Palladian Poston House, Herefordshire, for sale for £4.25m

For a family with young children and £4.25 million to spare, Poston House is the perfect bolthole. It lies in the heart of Herefordshire’s Golden Valley, and looks southwest across a perfect English patchwork of fields, hedges and small woods to the Black Mountains of South Wales, west to the grand silhouette of Hay Bluff and north up the verdant Wye Valley.

This Grade II* listed Palladian house, which has three bedrooms and 4,271 sq ft, is in Vowchurch, 11 miles from Hereford. The owner, Stefan Ludwig, chairman of the autioneers Dreweatts, says that the drive to London takes up to 3½ hours — “but it’s three if you drive to Swindon and hop on the train”. The house looks enormous from the valley below “but in fact it’s very cosy, all built to two-thirds scale”, he adds.

Poston dates from the 1760s and was designed by George III’s favourite architect, Sir William Chambers, with a domed rotunda and a four-column portico. In the 1980s the house was brilliantly transformed by Philip Jebb. He designed it so his clients could relax in luxury without live-in staff, with a guesthouse across the lawn for family and friends.

Jebb added twin pavilions at the ends with bow windows and graceful half domes. In the tiny hall and staircase, it has to be said, you feel a little like an overgrown Alice in the rabbit’s house, but the door ahead opens into one of the most perfect dining rooms in England: a perfect circle painted lime green set off by painted classical reliefs. One portrays Pomona, the Roman goddess of fruit trees, celebrating Herefordshire cider. “By candlelight it’s utterly magical,” Ludwig says.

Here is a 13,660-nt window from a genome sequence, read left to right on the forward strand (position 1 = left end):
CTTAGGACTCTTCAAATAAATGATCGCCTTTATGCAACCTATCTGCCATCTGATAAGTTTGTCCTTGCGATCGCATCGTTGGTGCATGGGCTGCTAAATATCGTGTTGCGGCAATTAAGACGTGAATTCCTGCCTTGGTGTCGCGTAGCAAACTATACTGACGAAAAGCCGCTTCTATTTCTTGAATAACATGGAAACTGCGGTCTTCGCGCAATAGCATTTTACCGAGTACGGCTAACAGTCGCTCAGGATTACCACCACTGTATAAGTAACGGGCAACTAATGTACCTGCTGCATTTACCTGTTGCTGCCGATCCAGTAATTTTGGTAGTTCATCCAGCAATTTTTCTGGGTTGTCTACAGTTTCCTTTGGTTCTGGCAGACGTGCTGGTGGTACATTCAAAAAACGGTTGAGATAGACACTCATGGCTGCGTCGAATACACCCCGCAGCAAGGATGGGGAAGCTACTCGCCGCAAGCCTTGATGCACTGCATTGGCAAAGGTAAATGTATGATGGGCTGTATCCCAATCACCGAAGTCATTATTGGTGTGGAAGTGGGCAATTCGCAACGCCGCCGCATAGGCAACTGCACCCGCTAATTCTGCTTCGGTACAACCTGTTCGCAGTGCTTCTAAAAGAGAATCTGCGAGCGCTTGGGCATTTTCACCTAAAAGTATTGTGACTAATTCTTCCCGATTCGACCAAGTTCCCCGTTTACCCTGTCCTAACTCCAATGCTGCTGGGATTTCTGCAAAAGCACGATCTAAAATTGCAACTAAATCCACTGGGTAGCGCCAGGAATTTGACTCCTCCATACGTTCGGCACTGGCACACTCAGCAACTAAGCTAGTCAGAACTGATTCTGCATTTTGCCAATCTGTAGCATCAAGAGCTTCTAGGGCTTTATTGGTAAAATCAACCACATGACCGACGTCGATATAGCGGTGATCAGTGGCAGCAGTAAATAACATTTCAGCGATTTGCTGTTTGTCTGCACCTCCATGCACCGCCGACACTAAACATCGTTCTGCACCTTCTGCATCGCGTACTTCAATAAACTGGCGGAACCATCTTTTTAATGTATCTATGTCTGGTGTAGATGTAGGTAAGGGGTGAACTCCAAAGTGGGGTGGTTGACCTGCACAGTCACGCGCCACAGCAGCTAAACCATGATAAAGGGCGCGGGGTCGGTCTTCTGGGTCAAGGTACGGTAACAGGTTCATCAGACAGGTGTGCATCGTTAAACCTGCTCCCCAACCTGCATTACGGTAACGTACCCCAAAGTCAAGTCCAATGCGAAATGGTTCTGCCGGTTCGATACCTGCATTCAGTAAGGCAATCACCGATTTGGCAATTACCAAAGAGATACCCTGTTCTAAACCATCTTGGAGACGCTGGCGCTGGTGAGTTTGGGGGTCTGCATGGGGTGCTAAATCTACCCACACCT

Light floods in through the sash windows of the large drawing room at the south end. This has one of Jebb’s prize inventions: a sash window that operates as a garden door, made robust by transforming the sash box into the door frame. At the other end is a large country kitchen with windows on three sides. Ascending the stone steps of the ingeniously compact curving stair, you arrive in an octagonal lobby fitted with glazed cupboards and arches leading off to the bedrooms. Two of these have coved ceilings and look out through Jebb’s tall arch-headed sash windows. The master suite also has a delightful clothes closet, complete with a dog bed, set like a throne at the end.

Jebb’s additions include a lovely indoor pool disguised as an orangery and a Queen Anne doll’s house pavilion now serving as a gym. Ludwig has added his own conceit: an outdoor sauna in the shape of a giant barrel from which you look out in winter through a glass door to the snow.

On three sides your land extends for a mile, while to the north you are protected by dense woodland. Here Ludwig grazes his Tamworth pigs, minded by a woodsman who worked on the Duchy of Cornwall estates.

The lawns around the house are studded with fine trees, including two magnificent Cedars of Lebanon. The mobile phone mast, which has a 20-year lease to run, may be less welcome, but as Ludwig says, “it pays to heat the pool the year round”. Now he is moving to London to run Dreweatts, the chain of fine arts auctioneers that he has assiduously built up over the past few years.

Andrew Grant, who is selling Poston and its 270 glorious acres, says the house has rarity value and is likely to go to a “trophy” buyer. “When it comes to a bidding war, Birmingham can always see off London. They just pull out the cheque book,” he says.